Space

October 18, 2012

New Curiosity instruments show surprising Mars rock

NASA photograph

The first rock the new Curiosity instruments touched have presented a more varied composition than expected from previous missions. The rock also resembles some unusual rocks from Earth’s interior.

The rover team used two instruments on Curiosity to study the chemical makeup of the football-size rock called Jake Matijevic, to honor a pioneer JPL Mars rover designer.

The results support some surprising recent measurements and provide an example of why identifying rocks’ composition is such a major emphasis of the mission. Rock compositions tell stories about unseen environments and planetary processes.

“This rock is a close match in chemical composition to an unusual but well-known type of igneous rock found in many volcanic provinces on Earth,” said Edward Stolper of the California Tech who is a Curiosity co-investigator. “With only one Martian rock of this type, it is difficult to know whether the same processes were involved, but it is a reasonable place to start thinking about its origin.”

On Earth, rocks with composition like this typically come from processes in the planet’s mantle beneath the crust, from crystallization of relatively water-rich magma at elevated pressure. Jake was the first rock analyzed by the rover’s arm-mounted Alpha Particle X-Ray Spectrometer instrument and about the thirtieth rock examined by the Chemistry and Camera (ChemCam) instrument.

Two penny-size spots on Jake were analyzed Sept. 22 by this rover’s improved and faster version of earlier APXS devices on previous Mars rovers, which have examined hundreds of rocks. Thus scientists have available a comparison library of Mars rocks.

“Jake is kind of an odd Martian rock,” said APXS Principal Investigator Ralf Gellert of the University of Guelph in Ontario, Canada. “It’s high in elements consistent with the mineral feldspar, and low in magnesium and iron.”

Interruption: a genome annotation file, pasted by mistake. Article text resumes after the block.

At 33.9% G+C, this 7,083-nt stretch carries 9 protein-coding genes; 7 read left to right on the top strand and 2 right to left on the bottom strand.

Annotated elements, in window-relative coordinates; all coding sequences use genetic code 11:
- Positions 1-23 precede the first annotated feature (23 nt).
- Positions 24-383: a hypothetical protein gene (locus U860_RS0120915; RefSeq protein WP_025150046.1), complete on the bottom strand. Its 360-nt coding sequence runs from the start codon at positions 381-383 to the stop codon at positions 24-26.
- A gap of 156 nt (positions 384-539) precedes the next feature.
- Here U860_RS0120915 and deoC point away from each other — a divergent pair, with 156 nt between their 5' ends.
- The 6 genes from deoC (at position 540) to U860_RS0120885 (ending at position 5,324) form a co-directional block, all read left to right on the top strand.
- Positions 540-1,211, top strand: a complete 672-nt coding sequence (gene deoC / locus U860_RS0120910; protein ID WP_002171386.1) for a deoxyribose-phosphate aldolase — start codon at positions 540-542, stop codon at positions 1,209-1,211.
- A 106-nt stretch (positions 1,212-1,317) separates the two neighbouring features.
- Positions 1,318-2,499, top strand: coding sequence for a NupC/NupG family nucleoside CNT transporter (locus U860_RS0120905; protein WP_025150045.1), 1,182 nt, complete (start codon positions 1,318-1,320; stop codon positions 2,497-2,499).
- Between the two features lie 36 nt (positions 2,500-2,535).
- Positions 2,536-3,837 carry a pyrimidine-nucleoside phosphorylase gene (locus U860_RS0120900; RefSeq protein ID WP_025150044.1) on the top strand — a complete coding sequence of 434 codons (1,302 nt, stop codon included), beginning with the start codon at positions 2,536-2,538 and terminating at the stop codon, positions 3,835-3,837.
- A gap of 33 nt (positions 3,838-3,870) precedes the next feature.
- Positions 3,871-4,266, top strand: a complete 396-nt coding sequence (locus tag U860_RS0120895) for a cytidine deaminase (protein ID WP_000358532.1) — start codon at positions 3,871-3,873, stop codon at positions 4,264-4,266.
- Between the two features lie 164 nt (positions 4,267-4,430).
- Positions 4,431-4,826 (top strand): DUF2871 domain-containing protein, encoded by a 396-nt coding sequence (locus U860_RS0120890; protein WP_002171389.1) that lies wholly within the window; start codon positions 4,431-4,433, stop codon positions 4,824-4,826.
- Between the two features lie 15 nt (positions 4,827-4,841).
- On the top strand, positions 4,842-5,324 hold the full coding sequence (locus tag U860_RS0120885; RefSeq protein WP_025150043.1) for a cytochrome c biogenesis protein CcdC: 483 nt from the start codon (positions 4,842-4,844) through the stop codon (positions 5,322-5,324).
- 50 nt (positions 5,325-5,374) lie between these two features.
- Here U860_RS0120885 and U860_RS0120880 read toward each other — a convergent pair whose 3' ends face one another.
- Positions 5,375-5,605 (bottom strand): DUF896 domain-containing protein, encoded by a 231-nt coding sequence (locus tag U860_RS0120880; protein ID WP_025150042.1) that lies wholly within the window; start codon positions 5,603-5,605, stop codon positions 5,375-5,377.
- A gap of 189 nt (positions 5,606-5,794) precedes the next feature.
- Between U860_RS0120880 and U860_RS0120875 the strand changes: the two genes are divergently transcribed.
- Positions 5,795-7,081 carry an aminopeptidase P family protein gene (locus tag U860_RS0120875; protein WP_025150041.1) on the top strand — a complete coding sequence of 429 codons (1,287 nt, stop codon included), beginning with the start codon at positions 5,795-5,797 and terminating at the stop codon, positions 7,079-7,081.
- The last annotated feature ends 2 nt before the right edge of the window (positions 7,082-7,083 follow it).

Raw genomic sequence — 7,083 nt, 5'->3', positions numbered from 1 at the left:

Also, ChemCam found unique compositions at each of 14 target points on the rock, hitting different mineral grains within it. “ChemCam had been seeing compositions suggestive of feldspar since August, and we’re getting closer to confirming that now with APXS data, although there are additional tests to be done,” said ChemCam Principal Investigator Roger Wiens of Los Alamos National Lab.

Jake’s examination is the first comparison on Mars using both APXS results the ChemCam, which shoots laser pulses from the top of the rover’s mast. The wealth of information from the two instruments checking chemical elements in the same rock is just a preview. Curiosity also carries analytical laboratories inside the rover to provide other composition information about powder samples from rocks and soil. The mission is progressing toward getting the first soil sample into those analytical instruments during a “sol,” or Martian day.

 

Martian sand sampling progressing

 

Commands have sent to Curiosity instructing the rover to collect a third scoop of soil from the “Rocknest” site of windblown Martian sand and dust.

Pending evaluation of this Sol 69 (Oct. 15, 2012) scooping, a sample from the scoopful is planned as the first sample for delivery, a few days latter, to one of the rover’s internal analytical instruments, the Chemistry and Mineralogy (CheMin) instrument.

A later scoopful will become the first solid sample for delivery to the rover’s other internal analytical instrument, the Sample Analysis at Mars instrument.

The rover’s second scoopful, collected on Sol 66, was intentionally discarded on Sol 67 due to concern about particles of bright material seen in the hole dug by the scooping. Other small pieces of bright material in the Rocknest area have been assessed as debris from the spacecraft. The science team did not want to put spacecraft material into the rover’s sample-processing mechanisms.

Also, the first two scoops were used to completely scour the interior of the sample delivery mechanisms of a suspected film of material that may have been brought up from earth.

Confidence for going ahead with the third scooping was based on a new assessment that other bright particles in the area are native Martian material. One factor in that consideration is seeing some bright particles embedded in clods of Martian soil. Further investigations of the bright particles were planned, including some imaging in the Sol 69 plan. Sol 69, in Mars local mean solar time at Gale Crater, ended at 5:01 a.m. Oct. 16, PDT.

 




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